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Invest in people
Dec. 10, 12
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by Ivan Raconteur

There is a lot of focus on material things at this time of the year. Wherever one turns, one is assaulted by advertising aimed at convincing us to buy things, whether we need them or not.

We think about buying gifts for others, but, based on the marketing that is out there, a lot of people are shopping for themselves, as well.

If, however, we stop and take a moment to remove ourselves from the pre-Christmas rat race, we might find it is not things that are important, but people.

I recently had the good fortune to be among those present for a dinner party. It was one of those magical nights filled with good food, good wine, good company, and an abundance of laughing and clever conversation.

It was one of those nights when it is 6 p.m. one minute, and then, in the blink of an eye, it is midnight.

The food on this occasion was delicious, prepared with care by someone who knows her way around a kitchen. The wine was big, bold, and delightful. But, as good as those things were, the real treat of the evening was the people.

That may seem a radical statement for a curmudgeon about whom the description “antisocial” falls far short of adequate. The truth, however, is that I can tolerate and even enjoy people individually or in small groups. It is when they gather in such numbers as to become a mob that I am repulsed by them.

It would not be an exaggeration to say that this was a memorable evening. It was memorable not because of any one big thing, but because of many small things combining to create something special.

There were opportunities throughout the evening to learn something about each of the guests, and there is beauty in that. Learning about others – their likes and dislikes; their aspirations and experiences – can be fascinating, and can teach us a lot about ourselves.

It was the kind of evening that leaves one with a warm glow of satisfaction that is more than the blush of good wine.

I reflected on this as I went about my chores at the bachelor pad the morning after the party.

What is it, I wondered, that makes an occasion memorable?

The example in question was a dinner party, so food was naturally a central element. Yet food is never quite as good when one is on one one’s own, or, worse yet, in bad company.

Likewise, although I have absolutely no qualms about drinking alone, and do so frequently, it must be said that even a very ordinary bottle of wine is enhanced when enjoyed in good company.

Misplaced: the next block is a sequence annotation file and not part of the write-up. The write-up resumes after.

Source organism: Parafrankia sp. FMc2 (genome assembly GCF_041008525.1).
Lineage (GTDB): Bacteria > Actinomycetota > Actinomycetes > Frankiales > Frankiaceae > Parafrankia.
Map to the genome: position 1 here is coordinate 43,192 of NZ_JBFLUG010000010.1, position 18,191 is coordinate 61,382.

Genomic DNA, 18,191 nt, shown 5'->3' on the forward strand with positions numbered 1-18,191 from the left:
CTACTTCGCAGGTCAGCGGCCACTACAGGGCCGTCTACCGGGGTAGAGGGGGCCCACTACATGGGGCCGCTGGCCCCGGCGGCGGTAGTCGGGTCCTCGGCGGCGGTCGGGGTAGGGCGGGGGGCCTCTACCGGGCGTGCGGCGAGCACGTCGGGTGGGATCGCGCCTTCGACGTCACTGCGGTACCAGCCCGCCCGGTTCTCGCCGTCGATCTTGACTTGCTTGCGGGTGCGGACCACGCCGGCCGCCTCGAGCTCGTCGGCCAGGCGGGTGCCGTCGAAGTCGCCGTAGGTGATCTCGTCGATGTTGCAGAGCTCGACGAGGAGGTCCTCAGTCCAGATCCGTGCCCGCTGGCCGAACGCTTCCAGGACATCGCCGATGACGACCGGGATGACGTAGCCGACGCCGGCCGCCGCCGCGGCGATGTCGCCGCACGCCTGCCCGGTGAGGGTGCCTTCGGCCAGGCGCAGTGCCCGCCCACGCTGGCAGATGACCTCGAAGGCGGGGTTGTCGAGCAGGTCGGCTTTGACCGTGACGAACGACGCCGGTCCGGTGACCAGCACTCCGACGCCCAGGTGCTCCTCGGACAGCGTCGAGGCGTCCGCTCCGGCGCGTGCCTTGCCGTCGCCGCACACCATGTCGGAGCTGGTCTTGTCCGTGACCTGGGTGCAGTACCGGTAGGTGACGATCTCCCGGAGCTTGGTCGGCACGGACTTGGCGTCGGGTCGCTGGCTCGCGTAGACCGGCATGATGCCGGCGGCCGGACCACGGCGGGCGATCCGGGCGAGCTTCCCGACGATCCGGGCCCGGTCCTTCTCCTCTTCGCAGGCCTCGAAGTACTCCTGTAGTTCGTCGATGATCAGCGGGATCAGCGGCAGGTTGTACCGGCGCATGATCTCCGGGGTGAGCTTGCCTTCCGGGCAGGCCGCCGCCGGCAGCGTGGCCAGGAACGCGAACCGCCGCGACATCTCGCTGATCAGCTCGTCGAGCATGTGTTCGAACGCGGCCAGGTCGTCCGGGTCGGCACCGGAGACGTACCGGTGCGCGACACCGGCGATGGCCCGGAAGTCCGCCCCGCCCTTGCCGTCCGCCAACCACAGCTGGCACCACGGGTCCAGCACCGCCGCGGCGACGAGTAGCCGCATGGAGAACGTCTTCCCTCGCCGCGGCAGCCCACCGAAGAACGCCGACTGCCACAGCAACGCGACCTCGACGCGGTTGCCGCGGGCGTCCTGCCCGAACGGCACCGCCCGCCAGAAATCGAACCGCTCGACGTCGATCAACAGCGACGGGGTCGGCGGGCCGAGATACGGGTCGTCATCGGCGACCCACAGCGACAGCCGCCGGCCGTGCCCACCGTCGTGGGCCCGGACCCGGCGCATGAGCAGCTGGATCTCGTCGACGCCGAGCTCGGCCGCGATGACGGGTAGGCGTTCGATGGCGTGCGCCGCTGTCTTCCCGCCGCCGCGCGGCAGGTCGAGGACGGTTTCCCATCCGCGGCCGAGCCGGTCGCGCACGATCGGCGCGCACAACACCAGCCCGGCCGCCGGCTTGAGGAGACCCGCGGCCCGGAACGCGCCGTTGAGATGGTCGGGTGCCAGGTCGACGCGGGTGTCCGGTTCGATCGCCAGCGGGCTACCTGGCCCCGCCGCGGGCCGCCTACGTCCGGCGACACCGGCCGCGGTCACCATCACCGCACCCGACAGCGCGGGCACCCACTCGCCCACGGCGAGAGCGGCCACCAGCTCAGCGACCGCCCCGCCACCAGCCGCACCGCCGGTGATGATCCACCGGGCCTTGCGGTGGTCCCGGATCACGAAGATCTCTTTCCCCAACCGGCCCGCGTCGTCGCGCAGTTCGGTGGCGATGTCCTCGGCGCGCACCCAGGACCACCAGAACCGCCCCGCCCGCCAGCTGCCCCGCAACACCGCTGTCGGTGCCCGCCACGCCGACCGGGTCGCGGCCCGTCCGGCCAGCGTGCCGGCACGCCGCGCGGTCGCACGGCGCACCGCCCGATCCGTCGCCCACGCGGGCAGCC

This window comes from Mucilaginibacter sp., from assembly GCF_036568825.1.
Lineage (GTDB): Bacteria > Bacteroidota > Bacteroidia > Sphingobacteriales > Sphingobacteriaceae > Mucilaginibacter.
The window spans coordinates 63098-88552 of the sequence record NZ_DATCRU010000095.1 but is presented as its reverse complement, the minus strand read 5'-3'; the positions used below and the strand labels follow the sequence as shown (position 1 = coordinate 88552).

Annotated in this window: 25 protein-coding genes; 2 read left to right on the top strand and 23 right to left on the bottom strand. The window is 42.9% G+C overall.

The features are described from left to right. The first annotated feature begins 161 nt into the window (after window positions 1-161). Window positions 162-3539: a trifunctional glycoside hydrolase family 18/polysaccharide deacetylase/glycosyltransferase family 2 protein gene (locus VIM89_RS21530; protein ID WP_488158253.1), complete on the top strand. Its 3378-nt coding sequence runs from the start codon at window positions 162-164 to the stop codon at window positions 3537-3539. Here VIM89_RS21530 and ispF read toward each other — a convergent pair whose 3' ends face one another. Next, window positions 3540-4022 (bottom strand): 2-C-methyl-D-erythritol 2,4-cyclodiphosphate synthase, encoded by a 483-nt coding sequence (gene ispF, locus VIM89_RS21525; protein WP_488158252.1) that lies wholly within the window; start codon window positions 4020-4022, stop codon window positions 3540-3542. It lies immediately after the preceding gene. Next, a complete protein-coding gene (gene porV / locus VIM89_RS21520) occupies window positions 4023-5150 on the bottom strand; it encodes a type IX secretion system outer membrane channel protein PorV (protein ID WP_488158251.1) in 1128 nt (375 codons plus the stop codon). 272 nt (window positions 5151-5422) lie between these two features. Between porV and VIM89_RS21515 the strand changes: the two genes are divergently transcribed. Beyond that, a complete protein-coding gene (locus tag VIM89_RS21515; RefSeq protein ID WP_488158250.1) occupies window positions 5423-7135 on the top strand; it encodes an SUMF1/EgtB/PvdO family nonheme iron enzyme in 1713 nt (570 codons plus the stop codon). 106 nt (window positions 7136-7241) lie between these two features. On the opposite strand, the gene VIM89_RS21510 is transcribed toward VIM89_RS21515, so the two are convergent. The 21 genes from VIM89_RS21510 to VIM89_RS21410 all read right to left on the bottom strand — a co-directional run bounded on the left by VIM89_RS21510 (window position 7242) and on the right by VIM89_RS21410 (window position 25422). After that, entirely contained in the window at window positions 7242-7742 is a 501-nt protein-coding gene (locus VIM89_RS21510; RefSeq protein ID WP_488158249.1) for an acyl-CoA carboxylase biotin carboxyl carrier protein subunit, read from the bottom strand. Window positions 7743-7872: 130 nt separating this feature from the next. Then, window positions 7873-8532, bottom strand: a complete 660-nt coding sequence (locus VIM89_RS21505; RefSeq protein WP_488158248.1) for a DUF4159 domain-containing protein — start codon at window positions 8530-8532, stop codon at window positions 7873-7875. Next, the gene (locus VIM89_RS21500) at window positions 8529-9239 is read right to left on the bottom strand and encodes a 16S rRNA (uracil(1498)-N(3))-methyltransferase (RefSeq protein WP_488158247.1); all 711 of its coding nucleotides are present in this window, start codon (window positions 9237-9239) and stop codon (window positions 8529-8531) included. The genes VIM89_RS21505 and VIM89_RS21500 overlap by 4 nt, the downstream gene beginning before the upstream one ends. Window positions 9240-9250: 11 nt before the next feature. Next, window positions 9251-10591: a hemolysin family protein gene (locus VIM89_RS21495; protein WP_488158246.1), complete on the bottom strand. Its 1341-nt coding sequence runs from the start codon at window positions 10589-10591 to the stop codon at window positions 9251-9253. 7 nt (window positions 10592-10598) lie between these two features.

So perhaps it is true that, regardless of the situation, it is the people, and not the things that make it special.

If this is the case, it seems our priorities are upside down.

Many of us seem to spend much of our lives chasing material things.

We invest much of our time and energy in the pursuit of objects when what we should be doing is investing our time and energy in people.

I suspect if one were to ask people why they spend so much time working, they might say they are doing it for their families.

This might lead us to ask “What is the point?” if the result of all this work is that we never get to see our families.

Not just at Christmastime, but throughout the year, America is the land of capitalism, and whoever collects the most toys wins.

One can’t help but notice, though, that despite the non-stop quest for material wealth, a lot of people don’t seem to be as happy as they could be.

Maybe the people who are truly rich and happy are the ones who have invested in the people in their lives.

Spending time with our family and friends can be inexpensive, or even free.

Sharing a cup of coffee with a friend, taking a walk in the park, watching a movie, or playing a board game can be wonderful ways to get to know a person better and enjoy a pleasant conversation, and they cost practically nothing.

Yet, despite our best intentions, we often fail to make time to do those things.

We get caught up in the chaos of the daily grind, and forget to stop and enjoy life.

I confess this is a problem with which I have often struggled.

Clearly, it takes more than simply identifying the problem. It takes a commitment to changing our behavior.

I can’t help thinking, as I try to hide from the assault of advertising and avoid the hordes of holiday shoppers, that if we were to focus on people, rather than things, we would all be better off.


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